On July 18 each year, the United Nations celebrates the International Day of the African Leader and Rights Defender Nelson Mandela, in recognition of his contribution to the culture of peace and freedom, appreciation of his values, his dedication to humanity, human rights and anti-apartheid in South Africa. During his presidency he continued his fights against institutional racism, poverty, inequality and the promotion of ethnic reconciliation. The United Nations decided to extend Nelson Mandela’s international day to improve prison conditions because prisoners are part of society through United Nations Standard Minimum Rules for the Treatment of Prisoners known as the Nelson Mandela Rules.
SALAM DHR believes that honoring of the great African leader Nelson Mandela is through continuing to work and fight for justice and freedom, combating racial discrimination, combating poverty, monitoring human rights violations, and building peace and reconciliation around the world.
On this occasion, SALAM DHR remind the international community that citizens in Bahrain are still fighting for freedom and equality. The ruling family continues to concur absolute power and national wealth. The people are deprived of their political and civil rights and been prevented of participation in decision-making, but in return have to pay the taxes imposed on them from their meager wages to cover the deficit in the state’s general budget due to widespread of corruption and failure of the state’s financial and economic policies. Those who oppose corruption, looting of wealth and theft, and criticize the government for its public and financial policies, are arrested. Thousands of citizens have chosen the dangerous path and raised their voices high to demand their basic rights. These include political activists and leaders such as Sheikh Ali Salman, Sheikh Abdul Jalil al-Miqdad, Abdul Wahab Hussain, Hasan al-Mushaima, Dr Abdul Jalil al-Singace and Abdel Hadi al-Khawaja, who have been sentenced to life imprisonment, and prominent human rights defender Nabeel Rajab, who sentenced to five years in prison. These are examples of thousands behind bars because they expressed their views and raised their voices to demand full civil and political rights.
Activists in Bahrain strive for equal citizenship, equality before a just law, and the achievement of an independent judiciary. The laws and legislations that govern the citizens of the country are enacted by an outright will and the people are not entitled to participate drafting them. They are passed and ratified by a cosmetic “parliament”. In many cases, the king issues decrees individually and approves legislations contrary to international conventions and treaties ratified by the state. Therefore, it is impossible to claim equality before the law, and all privileges are reserved for the ruling family and its loyalists.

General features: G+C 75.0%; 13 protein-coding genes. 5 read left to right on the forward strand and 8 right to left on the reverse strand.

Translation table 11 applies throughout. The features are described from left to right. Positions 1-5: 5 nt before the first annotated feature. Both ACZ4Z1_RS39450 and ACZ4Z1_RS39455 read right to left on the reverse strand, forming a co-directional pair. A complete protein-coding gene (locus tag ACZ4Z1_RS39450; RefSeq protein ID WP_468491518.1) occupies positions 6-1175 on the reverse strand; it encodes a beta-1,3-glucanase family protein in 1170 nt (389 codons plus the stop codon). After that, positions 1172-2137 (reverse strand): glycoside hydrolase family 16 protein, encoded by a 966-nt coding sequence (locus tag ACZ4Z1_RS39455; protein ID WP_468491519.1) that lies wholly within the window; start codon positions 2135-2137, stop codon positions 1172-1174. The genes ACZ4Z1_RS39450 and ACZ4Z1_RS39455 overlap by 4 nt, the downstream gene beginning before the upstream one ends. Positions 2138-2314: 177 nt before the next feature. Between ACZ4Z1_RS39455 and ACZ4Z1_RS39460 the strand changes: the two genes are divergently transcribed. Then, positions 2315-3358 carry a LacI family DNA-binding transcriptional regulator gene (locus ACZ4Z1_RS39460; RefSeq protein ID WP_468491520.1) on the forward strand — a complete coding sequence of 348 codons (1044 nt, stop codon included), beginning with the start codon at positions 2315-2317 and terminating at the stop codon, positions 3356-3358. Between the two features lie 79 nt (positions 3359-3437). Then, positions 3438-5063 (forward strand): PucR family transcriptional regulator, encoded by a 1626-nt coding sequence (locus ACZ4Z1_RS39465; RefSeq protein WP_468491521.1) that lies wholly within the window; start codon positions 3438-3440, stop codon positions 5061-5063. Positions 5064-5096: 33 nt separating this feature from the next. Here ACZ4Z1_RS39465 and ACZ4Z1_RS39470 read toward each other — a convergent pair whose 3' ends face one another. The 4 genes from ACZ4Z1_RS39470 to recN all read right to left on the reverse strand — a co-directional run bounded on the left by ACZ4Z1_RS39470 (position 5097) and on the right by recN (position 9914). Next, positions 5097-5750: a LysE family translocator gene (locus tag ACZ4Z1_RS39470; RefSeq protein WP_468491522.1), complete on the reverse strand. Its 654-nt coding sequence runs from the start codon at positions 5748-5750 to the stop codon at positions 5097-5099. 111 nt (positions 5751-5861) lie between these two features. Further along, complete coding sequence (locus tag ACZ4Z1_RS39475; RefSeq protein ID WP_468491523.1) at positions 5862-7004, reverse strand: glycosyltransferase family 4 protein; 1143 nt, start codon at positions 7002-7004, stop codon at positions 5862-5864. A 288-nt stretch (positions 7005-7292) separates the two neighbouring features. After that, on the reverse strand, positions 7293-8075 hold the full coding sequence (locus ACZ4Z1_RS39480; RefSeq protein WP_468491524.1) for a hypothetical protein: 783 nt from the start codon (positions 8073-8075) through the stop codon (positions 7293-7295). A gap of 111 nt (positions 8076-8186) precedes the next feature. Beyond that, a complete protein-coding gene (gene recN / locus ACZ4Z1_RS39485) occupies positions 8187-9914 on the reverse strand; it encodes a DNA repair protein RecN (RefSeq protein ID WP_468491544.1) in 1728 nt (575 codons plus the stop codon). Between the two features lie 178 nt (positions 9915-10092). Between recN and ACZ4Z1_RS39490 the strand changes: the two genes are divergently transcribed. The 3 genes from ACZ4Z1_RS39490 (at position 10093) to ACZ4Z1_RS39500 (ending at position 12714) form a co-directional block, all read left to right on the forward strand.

The people’s will and their right to direct representation in the governing bodies of the country is a sacred principle throughout the world and morally and legally binding. Therefore, Bahrainis are struggling to attain their internationally guaranteed and legitimate rights. The world should understand the demands of the people of Bahrain in the presence of legislations restricting public freedoms, including prohibiting individuals from expressing their views and depriving them of the right to political participation.
In addition, the Bahraini authorities exercise racial discrimination against Shi’a citizens at the level of recruitment, scholarships, promotions, appointed positions and diplomatic representation. These have been documented in several international reports, including USA 2018 Annual Report on Religious Freedoms in the World. “The Bahraini authorities continued to arrest and interrogate Shiite clerics and citizens, and prevented non-residents of the Duraz district from carrying out Friday prayers. On June 12, the Bahraini government enacted an amendment to the Law on the Exercise of Political Rights, former members of Al-Wefaq opposition political party dissolved by the authorities as well as other political activists who were prepared to run for municipal and parliamentary elections”. The US State Department indicated in its report that the representatives of the Shiite community complained about the high rate of unemployment and the decline of the social and economic situation of the Shiites because of the continued discrimination against them in the public and private sectors, including in education and the judicial system. Human rights organizations, including Amnesty International, noted in its report in September 2018 that prisoners of Shi’a citizens were subject to intimidation, harassment, ill-treatment and lack of access to health care.
SALAM DHR is urging the authorities in Bahrain to start national reconciliation to achieve comprehensive political and human rights reform that began with the immediate release of all prisoners of conscience, remedies for victims and stop targeting the opposition and the general activists because of their activities that reject injustice and tyranny and their civil, political and legal demands.